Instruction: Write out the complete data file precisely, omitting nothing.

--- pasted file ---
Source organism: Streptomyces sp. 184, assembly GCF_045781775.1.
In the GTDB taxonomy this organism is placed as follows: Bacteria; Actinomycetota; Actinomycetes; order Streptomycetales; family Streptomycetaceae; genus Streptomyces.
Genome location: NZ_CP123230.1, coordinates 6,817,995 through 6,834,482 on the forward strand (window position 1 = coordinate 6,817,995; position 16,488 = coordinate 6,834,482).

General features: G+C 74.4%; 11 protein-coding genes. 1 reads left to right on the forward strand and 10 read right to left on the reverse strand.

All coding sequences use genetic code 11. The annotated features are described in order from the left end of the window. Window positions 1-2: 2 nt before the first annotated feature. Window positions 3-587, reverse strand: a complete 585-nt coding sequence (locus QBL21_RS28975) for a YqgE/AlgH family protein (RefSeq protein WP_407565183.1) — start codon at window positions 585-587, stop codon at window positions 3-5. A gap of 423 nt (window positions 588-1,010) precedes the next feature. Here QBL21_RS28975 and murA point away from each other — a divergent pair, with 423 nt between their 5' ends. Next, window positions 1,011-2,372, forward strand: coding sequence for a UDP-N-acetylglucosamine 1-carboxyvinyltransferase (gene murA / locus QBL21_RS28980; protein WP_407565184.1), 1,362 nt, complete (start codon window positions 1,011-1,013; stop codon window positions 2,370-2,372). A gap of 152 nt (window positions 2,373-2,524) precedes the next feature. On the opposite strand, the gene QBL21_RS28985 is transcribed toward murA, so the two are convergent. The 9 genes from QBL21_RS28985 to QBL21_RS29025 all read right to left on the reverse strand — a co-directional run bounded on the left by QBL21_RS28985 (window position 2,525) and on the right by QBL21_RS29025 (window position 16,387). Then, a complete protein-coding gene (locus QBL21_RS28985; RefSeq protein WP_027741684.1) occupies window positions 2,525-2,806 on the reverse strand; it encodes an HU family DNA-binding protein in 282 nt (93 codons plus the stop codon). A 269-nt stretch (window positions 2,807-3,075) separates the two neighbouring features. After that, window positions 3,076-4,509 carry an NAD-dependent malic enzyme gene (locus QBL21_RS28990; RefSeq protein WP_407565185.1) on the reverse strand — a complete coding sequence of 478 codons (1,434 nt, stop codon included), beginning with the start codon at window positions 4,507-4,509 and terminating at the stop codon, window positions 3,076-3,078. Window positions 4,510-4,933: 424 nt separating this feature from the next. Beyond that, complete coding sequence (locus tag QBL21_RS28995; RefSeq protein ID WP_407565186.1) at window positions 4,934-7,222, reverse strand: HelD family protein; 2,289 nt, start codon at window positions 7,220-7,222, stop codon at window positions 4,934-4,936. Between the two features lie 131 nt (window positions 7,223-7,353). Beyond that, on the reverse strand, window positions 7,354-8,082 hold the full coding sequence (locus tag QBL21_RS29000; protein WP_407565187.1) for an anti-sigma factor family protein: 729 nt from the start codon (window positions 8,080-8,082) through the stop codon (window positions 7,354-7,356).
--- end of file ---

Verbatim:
Source organism: Streptomyces sp. 184, assembly GCF_045781775.1.
In the GTDB taxonomy this organism is placed as follows: Bacteria; Actinomycetota; Actinomycetes; order Streptomycetales; family Streptomycetaceae; genus Streptomyces.
Genome location: NZ_CP123230.1, coordinates 6,817,995 through 6,834,482 on the forward strand (window position 1 = coordinate 6,817,995; position 16,488 = coordinate 6,834,482).

General features: G+C 74.4%; 11 protein-coding genes. 1 reads left to right on the forward strand and 10 read right to left on the reverse strand.

All coding sequences use genetic code 11. The annotated features are described in order from the left end of the window. Window positions 1-2: 2 nt before the first annotated feature. Window positions 3-587, reverse strand: a complete 585-nt coding sequence (locus QBL21_RS28975) for a YqgE/AlgH family protein (RefSeq protein WP_407565183.1) — start codon at window positions 585-587, stop codon at window positions 3-5. A gap of 423 nt (window positions 588-1,010) precedes the next feature. Here QBL21_RS28975 and murA point away from each other — a divergent pair, with 423 nt between their 5' ends. Next, window positions 1,011-2,372, forward strand: coding sequence for a UDP-N-acetylglucosamine 1-carboxyvinyltransferase (gene murA / locus QBL21_RS28980; protein WP_407565184.1), 1,362 nt, complete (start codon window positions 1,011-1,013; stop codon window positions 2,370-2,372). A gap of 152 nt (window positions 2,373-2,524) precedes the next feature. On the opposite strand, the gene QBL21_RS28985 is transcribed toward murA, so the two are convergent. The 9 genes from QBL21_RS28985 to QBL21_RS29025 all read right to left on the reverse strand — a co-directional run bounded on the left by QBL21_RS28985 (window position 2,525) and on the right by QBL21_RS29025 (window position 16,387). Then, a complete protein-coding gene (locus QBL21_RS28985; RefSeq protein WP_027741684.1) occupies window positions 2,525-2,806 on the reverse strand; it encodes an HU family DNA-binding protein in 282 nt (93 codons plus the stop codon). A 269-nt stretch (window positions 2,807-3,075) separates the two neighbouring features. After that, window positions 3,076-4,509 carry an NAD-dependent malic enzyme gene (locus QBL21_RS28990; RefSeq protein WP_407565185.1) on the reverse strand — a complete coding sequence of 478 codons (1,434 nt, stop codon included), beginning with the start codon at window positions 4,507-4,509 and terminating at the stop codon, window positions 3,076-3,078. Window positions 4,510-4,933: 424 nt separating this feature from the next. Beyond that, complete coding sequence (locus tag QBL21_RS28995; RefSeq protein ID WP_407565186.1) at window positions 4,934-7,222, reverse strand: HelD family protein; 2,289 nt, start codon at window positions 7,220-7,222, stop codon at window positions 4,934-4,936. Between the two features lie 131 nt (window positions 7,223-7,353). Beyond that, on the reverse strand, window positions 7,354-8,082 hold the full coding sequence (locus tag QBL21_RS29000; protein WP_407565187.1) for an anti-sigma factor family protein: 729 nt from the start codon (window positions 8,080-8,082) through the stop codon (window positions 7,354-7,356).